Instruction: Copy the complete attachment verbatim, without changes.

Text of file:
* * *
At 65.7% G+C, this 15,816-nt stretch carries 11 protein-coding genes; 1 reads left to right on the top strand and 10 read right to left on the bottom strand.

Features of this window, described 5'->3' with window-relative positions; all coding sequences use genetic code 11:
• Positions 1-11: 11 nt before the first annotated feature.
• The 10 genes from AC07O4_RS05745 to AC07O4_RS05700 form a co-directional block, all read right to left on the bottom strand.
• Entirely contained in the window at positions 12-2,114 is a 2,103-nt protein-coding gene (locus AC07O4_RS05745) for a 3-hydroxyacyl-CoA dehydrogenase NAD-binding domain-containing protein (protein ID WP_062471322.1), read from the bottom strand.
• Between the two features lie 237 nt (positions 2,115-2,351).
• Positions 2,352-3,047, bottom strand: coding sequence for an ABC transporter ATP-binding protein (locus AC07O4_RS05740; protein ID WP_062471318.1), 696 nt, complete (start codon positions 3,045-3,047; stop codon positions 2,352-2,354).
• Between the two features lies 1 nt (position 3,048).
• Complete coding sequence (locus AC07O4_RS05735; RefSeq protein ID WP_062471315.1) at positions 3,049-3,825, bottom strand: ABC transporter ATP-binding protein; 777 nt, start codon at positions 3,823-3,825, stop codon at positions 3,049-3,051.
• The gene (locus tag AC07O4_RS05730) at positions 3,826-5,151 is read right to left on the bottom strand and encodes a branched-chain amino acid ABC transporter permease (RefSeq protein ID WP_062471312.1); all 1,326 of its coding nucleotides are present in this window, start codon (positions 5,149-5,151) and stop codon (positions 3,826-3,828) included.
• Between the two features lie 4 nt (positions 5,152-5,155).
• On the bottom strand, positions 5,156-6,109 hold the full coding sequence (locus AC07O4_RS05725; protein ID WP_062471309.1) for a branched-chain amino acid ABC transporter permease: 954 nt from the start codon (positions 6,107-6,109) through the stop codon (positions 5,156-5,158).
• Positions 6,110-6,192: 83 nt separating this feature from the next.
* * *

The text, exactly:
At 65.7% G+C, this 15,816-nt stretch carries 11 protein-coding genes; 1 reads left to right on the top strand and 10 read right to left on the bottom strand.

Features of this window, described 5'->3' with window-relative positions; all coding sequences use genetic code 11:
• Positions 1-11: 11 nt before the first annotated feature.
• The 10 genes from AC07O4_RS05745 to AC07O4_RS05700 form a co-directional block, all read right to left on the bottom strand.
• Entirely contained in the window at positions 12-2,114 is a 2,103-nt protein-coding gene (locus AC07O4_RS05745) for a 3-hydroxyacyl-CoA dehydrogenase NAD-binding domain-containing protein (protein ID WP_062471322.1), read from the bottom strand.
• Between the two features lie 237 nt (positions 2,115-2,351).
• Positions 2,352-3,047, bottom strand: coding sequence for an ABC transporter ATP-binding protein (locus AC07O4_RS05740; protein ID WP_062471318.1), 696 nt, complete (start codon positions 3,045-3,047; stop codon positions 2,352-2,354).
• Between the two features lies 1 nt (position 3,048).
• Complete coding sequence (locus AC07O4_RS05735; RefSeq protein ID WP_062471315.1) at positions 3,049-3,825, bottom strand: ABC transporter ATP-binding protein; 777 nt, start codon at positions 3,823-3,825, stop codon at positions 3,049-3,051.
• The gene (locus tag AC07O4_RS05730) at positions 3,826-5,151 is read right to left on the bottom strand and encodes a branched-chain amino acid ABC transporter permease (RefSeq protein ID WP_062471312.1); all 1,326 of its coding nucleotides are present in this window, start codon (positions 5,149-5,151) and stop codon (positions 3,826-3,828) included.
• Between the two features lie 4 nt (positions 5,152-5,155).
• On the bottom strand, positions 5,156-6,109 hold the full coding sequence (locus AC07O4_RS05725; protein ID WP_062471309.1) for a branched-chain amino acid ABC transporter permease: 954 nt from the start codon (positions 6,107-6,109) through the stop codon (positions 5,156-5,158).
• Positions 6,110-6,192: 83 nt separating this feature from the next.